- Malaria, though a much less "glamorous" disease than AIDS, is even more destructive to Africa's health and welfare. Malaria kills a child on average every 30 seconds; this is more than twice as many as HIV/AIDS claims and just as debilitating to the population's strength and wellbeing. More than $12 billion in output is lost each year. The cost of widespread prevention (largely through mosquito nets) is a mere fraction of that amount, yet less than 5% of Africa's children sleep under nets. Treatment-resistant strains of malaria are emerging, making prevention all the more vital. Pray for greater attention to be paid to this disease that steals, kills and destroys, and for greater action mobilized to eradicate it.
African democratic institutions remain vulnerable, but are strengthening with time. Authoritarian, autocratic leadership that suppresses opposition and robs from its own people still exists, but in many parts of the continent, there are signs of it being replaced by more responsible governments. Pray for more Christian politicians who are undefiled by corruption and resolute in transparency and righteousness. Sub-Saharan Africa is majority Christian - surely its elected officials should likewise be. Some Christian leaders have lost credibility in the past decade, but others have maintained a good testimony. The increased involvement of women in politics, both grassroots and leadership, should help to point the way forward to more egalitarian and accountable political structures. Pray that a revolution in African power structures might occur as communication and information technologies spread, empowering local movements to keep leaders accountable.
Emigration, displacement and human trafficking are issues that profoundly affect Africa and, by extension, the rest of the world. Almost all of Africa's countries face these problems. Conflict and poverty have driven tens of millions out of their traditional home areas and, while many seek a better life abroad, the large majority remain displaced within Africa. Often, out of a desire to get a family foothold in a wealthier country, young people - especially women - and even children are sent abroad and into highly vulnerable situations. Getting oneself into Europe by any means necessary is regarded as the pathway to a better life; wicked men profit from this desperation, and many lives and families are ruined by the pursuit of such far-off dreams. Pray for justice and righteousness on a global level that will remove the need for such risky endeavours.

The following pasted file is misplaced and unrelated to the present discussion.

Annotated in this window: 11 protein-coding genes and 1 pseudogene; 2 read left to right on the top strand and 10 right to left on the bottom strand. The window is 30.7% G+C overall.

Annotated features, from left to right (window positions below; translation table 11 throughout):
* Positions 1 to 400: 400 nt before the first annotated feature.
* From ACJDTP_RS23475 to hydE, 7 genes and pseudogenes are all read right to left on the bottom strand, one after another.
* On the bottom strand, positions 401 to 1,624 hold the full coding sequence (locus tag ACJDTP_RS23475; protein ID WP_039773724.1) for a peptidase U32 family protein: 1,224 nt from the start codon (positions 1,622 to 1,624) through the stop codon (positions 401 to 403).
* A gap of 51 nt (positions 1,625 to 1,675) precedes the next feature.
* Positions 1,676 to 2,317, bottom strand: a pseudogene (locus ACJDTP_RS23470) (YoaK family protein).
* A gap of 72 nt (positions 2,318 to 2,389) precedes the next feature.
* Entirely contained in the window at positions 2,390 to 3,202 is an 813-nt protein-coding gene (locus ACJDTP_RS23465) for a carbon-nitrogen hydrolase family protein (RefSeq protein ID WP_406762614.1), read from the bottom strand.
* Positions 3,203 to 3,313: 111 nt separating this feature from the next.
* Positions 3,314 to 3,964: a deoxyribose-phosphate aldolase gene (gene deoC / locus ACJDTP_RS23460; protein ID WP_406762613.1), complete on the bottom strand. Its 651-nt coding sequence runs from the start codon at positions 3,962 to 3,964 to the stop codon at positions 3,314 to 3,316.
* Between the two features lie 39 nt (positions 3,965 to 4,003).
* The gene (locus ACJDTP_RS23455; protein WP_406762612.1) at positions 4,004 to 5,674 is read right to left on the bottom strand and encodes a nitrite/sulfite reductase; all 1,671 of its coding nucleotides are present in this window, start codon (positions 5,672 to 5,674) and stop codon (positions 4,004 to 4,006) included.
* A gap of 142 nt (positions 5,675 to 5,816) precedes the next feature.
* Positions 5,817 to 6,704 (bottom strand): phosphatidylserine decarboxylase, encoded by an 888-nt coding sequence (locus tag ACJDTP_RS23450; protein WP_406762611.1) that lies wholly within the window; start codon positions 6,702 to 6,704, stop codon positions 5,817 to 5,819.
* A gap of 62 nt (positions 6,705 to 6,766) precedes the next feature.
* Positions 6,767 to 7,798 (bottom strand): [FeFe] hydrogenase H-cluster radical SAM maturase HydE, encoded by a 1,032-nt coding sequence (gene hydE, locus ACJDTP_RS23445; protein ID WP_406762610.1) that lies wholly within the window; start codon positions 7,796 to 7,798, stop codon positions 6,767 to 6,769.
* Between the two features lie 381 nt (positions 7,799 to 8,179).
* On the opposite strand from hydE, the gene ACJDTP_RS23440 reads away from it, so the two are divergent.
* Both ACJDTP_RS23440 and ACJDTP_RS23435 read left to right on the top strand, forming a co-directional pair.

The Muslim-Christian fault line stretches from Senegal across the Sahel to Ethiopia and along Africa's Indian Ocean seaboard. The potential for widened conflagrations and confrontations is high because of increasingly aggressive Islamist movements and because of African Christian evangelism gaining converts from within Muslim communities. This has been a major factor contributing to war or mass violence in Sudan, Nigeria and Côte d'Ivoire, but another nine nations are at risk.
The continued power of African traditional religions. The low percentage of followers of pre-Christian ethnic religions is not a true reflection of reality. Underlying both Muslim and Christian religious profession is a value system steeped in the old ways - fetishism, ancestor worship, idolatry and others. Personal, tribal and national crises reveal this. The terrible events in Africa that have so impacted many nations in recent years cannot be understood without realizing this factor. Pray for the powers of darkness to be bound in Jesus' name, and pray that Christian leaders and churches may challenge these powers and not succumb to them.
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Content taken or adapted from Operation World, 7th Edition (2010) and Pray for the World (2015). Both books are published by InterVarsity Press. All rights reserved.